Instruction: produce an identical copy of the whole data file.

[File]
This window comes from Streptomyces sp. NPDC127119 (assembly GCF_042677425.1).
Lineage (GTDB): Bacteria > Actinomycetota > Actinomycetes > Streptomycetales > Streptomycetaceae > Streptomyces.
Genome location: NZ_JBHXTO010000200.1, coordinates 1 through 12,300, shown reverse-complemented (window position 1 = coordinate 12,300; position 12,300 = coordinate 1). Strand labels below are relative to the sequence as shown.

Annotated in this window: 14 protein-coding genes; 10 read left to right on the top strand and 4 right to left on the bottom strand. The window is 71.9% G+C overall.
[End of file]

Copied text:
This window comes from Streptomyces sp. NPDC127119 (assembly GCF_042677425.1).
Lineage (GTDB): Bacteria > Actinomycetota > Actinomycetes > Streptomycetales > Streptomycetaceae > Streptomyces.
Genome location: NZ_JBHXTO010000200.1, coordinates 1 through 12,300, shown reverse-complemented (window position 1 = coordinate 12,300; position 12,300 = coordinate 1). Strand labels below are relative to the sequence as shown.

Annotated in this window: 14 protein-coding genes; 10 read left to right on the top strand and 4 right to left on the bottom strand. The window is 71.9% G+C overall.